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What is a colonoscopy?

A colonoscopy is a procedure when a doctor inserts a flexible tube with a lens and a light source, to look at the lining of the lower part of the gastrointestinal (GI) tract. The lower part of the GI tract is called the colon or large intestine. A colonoscopy takes approximately 40-60 minutes.

Why would my child need a colonoscopy?

A colonoscopy is used to look for inflammation (redness, irritation), bleeding, ulcers, and polyps.  It also allows the doctor to perform procedures such as biopsy (tissue sampling) and polypectomy (removing polyps).

Bowel preparation

A good bowel preparation is important for colonoscopy. Good preparation allows a good view of the entire colon and also reduces risks of procedure complications. Passing clear watery stool is a sign of good bowel preparation. It is also important that your child has plenty of additional clear fluid along with the bowel preparation. A specific bowel preparation instruction will be prescribed for your child. If your child has difficulty with bowel preparation at home, please discuss this with your doctor in advance as there are alternatives such as delivery through a nasogastric tube.

How is it done?

  • Your child will need to be asleep for the procedure. This means s/he will need a general anaesthetic. The anaesthetists will review your child before the procedure to make sure s/he is well enough for such a procedure, and will explain anaesthetics procedures to you. You will be informed about your child’s fasting (not eating or drinking) time before the procedure.

  • The colonoscopy procedure normally takes between 30-60 minutes.
  • The colonoscope will be passed through the rectum, gradually advanced into the colon – sigmoid, descending, transverse, and ascending colon and caecum. It will also be advanced then to the end of the small bowel called terminal ileum.
  • During the procedure, the doctor will gently pump air and sterile water through the scope into the colon to inflate it. This will give the doctor a better view of the colon.
  • Pictures will be taken with examination of each part of the colon.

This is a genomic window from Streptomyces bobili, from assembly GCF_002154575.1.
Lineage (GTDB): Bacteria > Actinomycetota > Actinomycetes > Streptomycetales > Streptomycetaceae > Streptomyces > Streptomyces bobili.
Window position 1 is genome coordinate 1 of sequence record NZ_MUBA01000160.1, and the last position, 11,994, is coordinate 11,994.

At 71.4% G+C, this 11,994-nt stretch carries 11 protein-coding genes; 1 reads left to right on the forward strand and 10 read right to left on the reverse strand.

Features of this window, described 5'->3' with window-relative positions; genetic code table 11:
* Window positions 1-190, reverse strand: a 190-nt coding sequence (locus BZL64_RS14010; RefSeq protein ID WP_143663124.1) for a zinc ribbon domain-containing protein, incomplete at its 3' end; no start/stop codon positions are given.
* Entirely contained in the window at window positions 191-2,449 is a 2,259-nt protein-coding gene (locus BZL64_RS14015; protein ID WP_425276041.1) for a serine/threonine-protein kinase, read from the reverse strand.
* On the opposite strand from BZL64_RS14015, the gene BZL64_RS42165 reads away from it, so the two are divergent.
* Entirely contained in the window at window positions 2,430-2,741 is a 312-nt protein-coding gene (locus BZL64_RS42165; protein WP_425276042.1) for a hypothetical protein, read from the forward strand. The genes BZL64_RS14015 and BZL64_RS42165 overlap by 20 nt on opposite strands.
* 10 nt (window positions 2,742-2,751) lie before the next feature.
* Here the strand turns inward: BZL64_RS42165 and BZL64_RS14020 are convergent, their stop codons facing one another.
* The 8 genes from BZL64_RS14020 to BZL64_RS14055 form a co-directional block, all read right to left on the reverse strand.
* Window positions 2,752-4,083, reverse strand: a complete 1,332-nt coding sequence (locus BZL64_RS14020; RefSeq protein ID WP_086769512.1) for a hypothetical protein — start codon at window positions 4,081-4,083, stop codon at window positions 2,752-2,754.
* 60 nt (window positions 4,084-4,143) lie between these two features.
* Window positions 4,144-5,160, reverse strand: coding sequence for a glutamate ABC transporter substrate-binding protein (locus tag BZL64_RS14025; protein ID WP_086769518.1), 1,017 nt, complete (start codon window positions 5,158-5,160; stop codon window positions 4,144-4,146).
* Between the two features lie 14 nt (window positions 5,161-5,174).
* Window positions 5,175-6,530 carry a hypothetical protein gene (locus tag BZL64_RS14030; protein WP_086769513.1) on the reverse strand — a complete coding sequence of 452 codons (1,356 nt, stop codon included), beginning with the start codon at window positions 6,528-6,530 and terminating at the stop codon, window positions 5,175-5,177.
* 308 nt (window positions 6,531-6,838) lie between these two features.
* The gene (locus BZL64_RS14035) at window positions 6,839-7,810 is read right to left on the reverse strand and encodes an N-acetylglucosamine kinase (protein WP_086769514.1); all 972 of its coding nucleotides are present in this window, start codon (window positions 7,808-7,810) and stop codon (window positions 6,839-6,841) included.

• In most cases, tissue samples called biopsies are needed, and are taken with small forceps. This is not painful and should not cause pain afterwards. 
  • Additional procedure such as removal of polyps may be performed. Your doctor will speak to you in detail both before and after the procedure.

Potential complications and risks

  • Aspiration (inhaling) of food or fluids in the lungs. This is usually minimised by adequate fasting before procedure.
  • Reaction to sedative medications.
  • Bleeding can occur from biopsies or polypectomy. It is usually minimal and stops quickly on its own or can be easily controlled. If your child or any family member has a known bleeding or haematological disorder, please discuss it with your doctor.
  • The endoscopy can cause a tear or hole in the area being examined. This is a serious complication but fortunately extremely rare. If it occurs, a surgeon will be consulted to manage it.
  • Bacterial infection may occur, which results in fever and abdominal pain. This is usually managed with intravenous antibiotics. Infection risk is low.

What happens after the colonoscopy?

  • Your child can usually go home on the same day once sedation wears off.
  • Your doctor will give you a written report and explain the findings.
  • If biopsies are taken or polyps are removed, further histopathology (microscopic) results will usually be available within one week.
  • The most common discomfort after procedure is bloating as result of air introduced during the examination. It usually settles down quickly.
  • There may be small amount of bleeding from biopsies.

When to contact the doctor after a colonoscopy

The following signs and symptoms should be reported immediately, and your child should be taken to the nearest hospital for assessment:

  • Severe abdominal pain (more than gas cramps)
  • A firm, distended abdomen
  • Vomiting, especially vomiting of green/bilious content
  • Fever
  • Large amount of rectal bleeding


  • Colonoscopy is an invasive investigation.
  • Complications may occur.
  • Contact the on call Gastroenterology staff if you have concerns.
  • The procedure may be cancelled if:

-          bowel preparation is inadequate,

-          fasting time is inadequate,

-          your child is unwell.

The Children's Hospital at Westmead
Sydney Children's Hospital, Randwick
Hunter New England Kids Health

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